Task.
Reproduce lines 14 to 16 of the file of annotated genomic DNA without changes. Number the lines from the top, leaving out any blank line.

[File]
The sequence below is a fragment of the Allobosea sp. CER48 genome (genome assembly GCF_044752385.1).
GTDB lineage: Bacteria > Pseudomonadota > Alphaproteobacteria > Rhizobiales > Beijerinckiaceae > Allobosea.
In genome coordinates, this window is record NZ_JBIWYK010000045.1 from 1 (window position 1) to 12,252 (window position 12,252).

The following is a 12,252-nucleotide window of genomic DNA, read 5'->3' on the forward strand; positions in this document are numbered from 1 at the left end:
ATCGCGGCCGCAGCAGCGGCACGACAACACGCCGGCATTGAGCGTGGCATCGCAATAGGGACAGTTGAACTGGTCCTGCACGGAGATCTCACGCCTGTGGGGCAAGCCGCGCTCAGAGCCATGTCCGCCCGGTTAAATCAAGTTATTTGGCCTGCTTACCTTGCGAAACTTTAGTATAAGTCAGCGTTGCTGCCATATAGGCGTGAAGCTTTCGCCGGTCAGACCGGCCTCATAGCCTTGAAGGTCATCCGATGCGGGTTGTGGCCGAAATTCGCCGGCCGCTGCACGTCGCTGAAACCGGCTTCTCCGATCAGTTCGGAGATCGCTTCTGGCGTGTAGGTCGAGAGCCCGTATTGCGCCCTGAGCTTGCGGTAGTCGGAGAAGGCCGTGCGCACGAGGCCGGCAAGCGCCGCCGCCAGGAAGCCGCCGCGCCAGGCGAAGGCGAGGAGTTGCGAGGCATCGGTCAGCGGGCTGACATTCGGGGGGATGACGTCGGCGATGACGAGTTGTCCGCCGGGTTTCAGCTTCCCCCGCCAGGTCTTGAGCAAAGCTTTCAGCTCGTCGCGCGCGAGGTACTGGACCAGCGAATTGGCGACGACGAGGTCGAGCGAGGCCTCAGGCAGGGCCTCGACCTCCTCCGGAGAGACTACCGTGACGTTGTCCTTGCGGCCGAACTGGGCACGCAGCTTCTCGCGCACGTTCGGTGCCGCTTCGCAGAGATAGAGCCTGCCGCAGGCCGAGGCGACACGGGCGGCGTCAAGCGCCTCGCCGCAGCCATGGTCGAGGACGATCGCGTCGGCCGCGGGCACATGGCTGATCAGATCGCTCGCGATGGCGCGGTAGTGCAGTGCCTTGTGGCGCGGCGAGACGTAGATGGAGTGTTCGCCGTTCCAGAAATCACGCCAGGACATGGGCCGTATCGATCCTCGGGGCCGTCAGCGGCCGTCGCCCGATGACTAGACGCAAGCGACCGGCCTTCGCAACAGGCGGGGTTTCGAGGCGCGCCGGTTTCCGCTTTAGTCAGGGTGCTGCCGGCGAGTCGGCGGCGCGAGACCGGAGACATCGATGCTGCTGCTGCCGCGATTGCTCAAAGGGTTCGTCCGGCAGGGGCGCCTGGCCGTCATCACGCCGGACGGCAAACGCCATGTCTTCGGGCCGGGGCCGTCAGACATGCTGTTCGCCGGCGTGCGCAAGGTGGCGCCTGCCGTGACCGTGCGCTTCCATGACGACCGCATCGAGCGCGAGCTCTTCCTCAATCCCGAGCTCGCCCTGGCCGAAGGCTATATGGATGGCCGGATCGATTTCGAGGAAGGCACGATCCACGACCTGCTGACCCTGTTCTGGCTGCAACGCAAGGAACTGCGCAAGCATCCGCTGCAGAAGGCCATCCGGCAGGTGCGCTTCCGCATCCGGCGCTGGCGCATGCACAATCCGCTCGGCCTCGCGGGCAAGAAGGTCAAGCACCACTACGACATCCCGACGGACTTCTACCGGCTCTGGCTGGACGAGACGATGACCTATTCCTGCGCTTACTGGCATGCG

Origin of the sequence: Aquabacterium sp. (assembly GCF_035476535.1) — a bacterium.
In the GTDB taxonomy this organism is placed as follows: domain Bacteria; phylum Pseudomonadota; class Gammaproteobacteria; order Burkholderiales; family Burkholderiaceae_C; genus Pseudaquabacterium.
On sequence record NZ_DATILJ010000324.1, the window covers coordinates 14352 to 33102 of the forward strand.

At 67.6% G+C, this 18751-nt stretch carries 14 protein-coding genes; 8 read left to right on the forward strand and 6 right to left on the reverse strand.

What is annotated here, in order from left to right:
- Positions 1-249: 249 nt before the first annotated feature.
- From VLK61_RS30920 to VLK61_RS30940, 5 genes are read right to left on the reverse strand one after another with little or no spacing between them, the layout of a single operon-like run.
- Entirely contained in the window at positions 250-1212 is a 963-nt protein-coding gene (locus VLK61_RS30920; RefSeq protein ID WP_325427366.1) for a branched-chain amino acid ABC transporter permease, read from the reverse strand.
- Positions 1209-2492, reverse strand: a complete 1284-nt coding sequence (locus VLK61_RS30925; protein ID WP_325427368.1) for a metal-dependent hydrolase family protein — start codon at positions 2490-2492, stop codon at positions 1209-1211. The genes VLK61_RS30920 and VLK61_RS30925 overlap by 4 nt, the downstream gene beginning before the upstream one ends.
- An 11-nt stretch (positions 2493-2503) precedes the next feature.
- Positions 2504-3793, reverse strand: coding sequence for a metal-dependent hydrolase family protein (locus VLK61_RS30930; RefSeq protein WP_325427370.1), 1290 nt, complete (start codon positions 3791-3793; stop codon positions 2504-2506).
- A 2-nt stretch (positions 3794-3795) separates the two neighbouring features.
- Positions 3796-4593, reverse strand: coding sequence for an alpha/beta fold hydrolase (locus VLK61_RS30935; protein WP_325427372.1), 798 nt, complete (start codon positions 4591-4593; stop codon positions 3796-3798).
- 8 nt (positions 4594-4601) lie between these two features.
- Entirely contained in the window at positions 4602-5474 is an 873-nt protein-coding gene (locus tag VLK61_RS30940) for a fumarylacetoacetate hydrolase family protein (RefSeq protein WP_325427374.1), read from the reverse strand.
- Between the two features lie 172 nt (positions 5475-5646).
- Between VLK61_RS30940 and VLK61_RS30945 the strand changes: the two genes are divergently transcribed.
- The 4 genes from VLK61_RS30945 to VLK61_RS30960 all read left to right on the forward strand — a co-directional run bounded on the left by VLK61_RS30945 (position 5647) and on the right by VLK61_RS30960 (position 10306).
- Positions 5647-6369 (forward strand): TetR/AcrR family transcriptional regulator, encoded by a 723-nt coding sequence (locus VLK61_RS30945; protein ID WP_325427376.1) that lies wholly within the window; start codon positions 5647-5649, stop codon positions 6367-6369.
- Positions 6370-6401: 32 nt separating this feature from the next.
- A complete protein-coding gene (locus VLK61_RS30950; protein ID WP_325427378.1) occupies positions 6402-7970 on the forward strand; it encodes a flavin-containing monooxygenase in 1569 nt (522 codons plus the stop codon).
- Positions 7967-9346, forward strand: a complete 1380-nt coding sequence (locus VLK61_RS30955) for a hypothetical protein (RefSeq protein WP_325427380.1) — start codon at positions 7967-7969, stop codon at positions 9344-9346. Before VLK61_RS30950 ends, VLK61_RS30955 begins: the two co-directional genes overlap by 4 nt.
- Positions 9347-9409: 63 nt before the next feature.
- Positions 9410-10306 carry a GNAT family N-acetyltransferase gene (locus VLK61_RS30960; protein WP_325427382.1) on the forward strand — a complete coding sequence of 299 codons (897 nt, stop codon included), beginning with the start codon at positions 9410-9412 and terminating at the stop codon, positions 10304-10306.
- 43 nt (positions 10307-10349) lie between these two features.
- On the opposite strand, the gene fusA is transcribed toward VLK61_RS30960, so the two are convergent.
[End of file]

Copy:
- Positions 1209-2492, reverse strand: a complete 1284-nt coding sequence (locus VLK61_RS30925; protein ID WP_325427368.1) for a metal-dependent hydrolase family protein — start codon at positions 2490-2492, stop codon at positions 1209-1211. The genes VLK61_RS30920 and VLK61_RS30925 overlap by 4 nt, the downstream gene beginning before the upstream one ends.
- An 11-nt stretch (positions 2493-2503) precedes the next feature.
- Positions 2504-3793, reverse strand: coding sequence for a metal-dependent hydrolase family protein (locus VLK61_RS30930; RefSeq protein WP_325427370.1), 1290 nt, complete (start codon positions 3791-3793; stop codon positions 2504-2506).